Lean Body Mass Calculator

Use this calculator to estimate your lean body mass (LBM), more correctly called fat-free body mass (FFM).

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How to measure neck, waist and hip circumference?

Our lean body mass calculator (more correctly called fat-free body mass calculator) works by using four of your measurements: height, neck, waist, and hips, your age and gender, to estimate the percentage and mass of fat in your body. It then subtracts that from 100% to arrive at the lean body mass (LBM) estimate. Here is some advice on taking these measurements with the help of a soft measurement tape:

  • Height: step on a flat surface that is perpendicular to a wall, column or a door frame. Look straight ahead. Get an assistant to place a ruler or another straight object on the top of your head so it is horizontal and mark the point at which it touches the wall, column, etc. Step out and measure the height from that point to the floor.
  • Neck: measure just inferior to the larynx with sloping slightly downward to the front (narrowest point).
  • Waist: measure at the widest point of the abdomen, at the level of your naval (umbilicus).
  • Hips: measure your hips at the widest point below your waist, while keeping your feet together for an accurate measurement.

You can record the measures in centimeters or feet and inches, since our LBM calculator supports both units. Measuring to the nearest half inch or within 1 cm should be sufficient.

Estimating Lean Body Mass (LBM)

To estimate the lean body mass, we use the U.S. Navy Method Body fat formula and then subtract the fat percent from the total mass to produce a lean body mass estimate. The body fat percent formulas used are as follow.

For men, imperial metrics (inches), the formula is [3]:

86.01 x log10(waist - neck) - 70.041 x log10(height) + 36.76

For women, imperial metrics (inches), the formula is [4]:

163.205 x log10(waist + hip - neck) - 97.684 x log10(height) - 78.387

For men, SI metrics (centimeters), the formula is [3]:

100 x ((4.95 / (1.0324 - 0.19077 * log10(waist - neck) + 0.15456 * log10(height))) - 4.5)

For women, SI metrics (centimeters), the formula is [4]:

100 x ((4.95 / (1.29579 - 0.35004 * log10(waist + hip - neck) + 0.22100 * log10(height))) - 4.5)

The standard error of the estimate is ~3.5 percent points in either direction [2], meaning that about 68% of estimated body fat percentages will fall within ±3.5 of the true BFP, while ~95% of estimated BFPs will fall within ±7 of it.

Fat-Free Body Mass vs Lean Body Mass

It should be noted that lean body mass (LBM) is not the same as fat-free body mass (FFM). LBM is a theoretical percentage of non-sex-specific essential fat that is about 4-7% of the total body mass. That fat is mostly contained in the central nervous system, bone marrow, and internal organs. FFM on the other hand is the body mass devoid of all extractable (non-essential) fat, so FFM = Body Mass - Fat mass. Fat-free body mass is typically 80-90% of the total, reaching 95% in some athletes.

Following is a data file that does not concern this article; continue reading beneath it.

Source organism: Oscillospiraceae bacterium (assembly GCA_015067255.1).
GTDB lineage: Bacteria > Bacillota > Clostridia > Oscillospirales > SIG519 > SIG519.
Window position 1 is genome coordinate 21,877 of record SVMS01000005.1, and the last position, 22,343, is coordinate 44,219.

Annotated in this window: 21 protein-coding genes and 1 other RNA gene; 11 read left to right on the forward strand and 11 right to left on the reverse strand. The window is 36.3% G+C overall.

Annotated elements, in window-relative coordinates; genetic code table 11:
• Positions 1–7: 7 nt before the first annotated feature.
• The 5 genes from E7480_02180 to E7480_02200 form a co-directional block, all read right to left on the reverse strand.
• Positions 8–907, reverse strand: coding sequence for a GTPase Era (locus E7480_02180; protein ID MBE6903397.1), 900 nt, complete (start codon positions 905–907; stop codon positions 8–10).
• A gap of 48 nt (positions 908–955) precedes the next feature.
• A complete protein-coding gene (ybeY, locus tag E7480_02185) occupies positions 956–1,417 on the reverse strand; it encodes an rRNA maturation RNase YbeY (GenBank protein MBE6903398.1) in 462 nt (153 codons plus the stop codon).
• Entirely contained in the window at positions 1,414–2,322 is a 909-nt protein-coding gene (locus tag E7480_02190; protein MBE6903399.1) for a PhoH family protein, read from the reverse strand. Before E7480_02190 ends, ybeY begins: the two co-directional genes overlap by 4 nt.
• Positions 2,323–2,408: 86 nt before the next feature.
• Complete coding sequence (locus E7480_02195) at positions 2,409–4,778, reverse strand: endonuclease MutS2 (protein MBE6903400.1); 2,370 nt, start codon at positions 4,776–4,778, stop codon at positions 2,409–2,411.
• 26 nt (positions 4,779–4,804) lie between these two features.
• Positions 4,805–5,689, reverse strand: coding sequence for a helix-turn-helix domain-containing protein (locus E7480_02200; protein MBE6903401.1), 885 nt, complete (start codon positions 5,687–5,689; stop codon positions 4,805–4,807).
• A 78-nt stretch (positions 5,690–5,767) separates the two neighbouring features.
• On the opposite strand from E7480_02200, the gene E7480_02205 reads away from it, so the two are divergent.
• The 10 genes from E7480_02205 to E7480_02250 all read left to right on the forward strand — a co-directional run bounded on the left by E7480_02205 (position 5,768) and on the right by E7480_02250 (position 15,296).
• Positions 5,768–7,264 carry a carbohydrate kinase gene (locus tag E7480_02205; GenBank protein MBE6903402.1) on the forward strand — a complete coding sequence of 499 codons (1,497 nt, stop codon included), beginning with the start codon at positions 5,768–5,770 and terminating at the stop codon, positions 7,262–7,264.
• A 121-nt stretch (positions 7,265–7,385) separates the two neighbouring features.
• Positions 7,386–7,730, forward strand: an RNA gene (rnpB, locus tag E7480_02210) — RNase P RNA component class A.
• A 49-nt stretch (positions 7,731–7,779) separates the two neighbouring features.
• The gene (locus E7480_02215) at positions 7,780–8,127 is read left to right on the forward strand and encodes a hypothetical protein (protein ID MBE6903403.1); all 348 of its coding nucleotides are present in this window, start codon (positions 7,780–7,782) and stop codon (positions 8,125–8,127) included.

There are standards for leanness. The minimal lean body mass for the reference man (61.7 kg) includes 3% of essential body fat. Marathon runners can go down to 1% body fat. For women the lower limit for the reference woman equals about 12% essential fat. Even the leanest women rarely fall below 10-12% body fat.

Methods for measuring lean body mass

While this online lean body mass calculator is a good tool, it is not perfect. Its advantage is that it is very easy to use and decently accurate. Other, more expensive and more accurate methods are available, such as DEXA (Dual-Energy X-ray Absorptiometry), CT and MRI scans (so-called 3D scans), body density (underwater weighing). The most popular of these is DEXA, as it is accessible, easy to perform and reliable.

Other less precise methods are bioelectric impedance analysis, total body water measurement, total body counting, and neutron activation. They have accuracy issues, especially in overweight or obese individuals, and even for individuals with normal weight due to some of their assumptions being too general.

References

[1] Katch V.L., McArdle W.D., Katch F.I (2011) "Essentials of Exercise Physiology", fourth edition

[2] Hodgdon J.A. (1990) "Body Composition In The Military Services: Standards And Methods", Body Composition and Physical Performance, National Academies Press (US)

[3] Hodgdon J.A., Beckett M.B. (1984) "Prediction of percent body fat for U.S. Navy men from body circumferences and height." Report No. 84-11, Naval Health Research Center, San Diego, CA

[4] Hodgdon J.A., Beckett M.B. (1984) "Prediction of percent body fat for U.S. Navy women from body circumferences and height." Report No. 84-29, Naval Health Research Center, San Diego, CA

Cite this calculator & page

If you'd like to cite this online calculator resource and information as provided on the page, you can use the following citation:
Georgiev G.Z., "Lean Body Mass Calculator", [online] Available at: https://www.gigacalculator.com/calculators/lean-body-mass-calculator.php URL [Accessed Date: 15 Dec, 2018].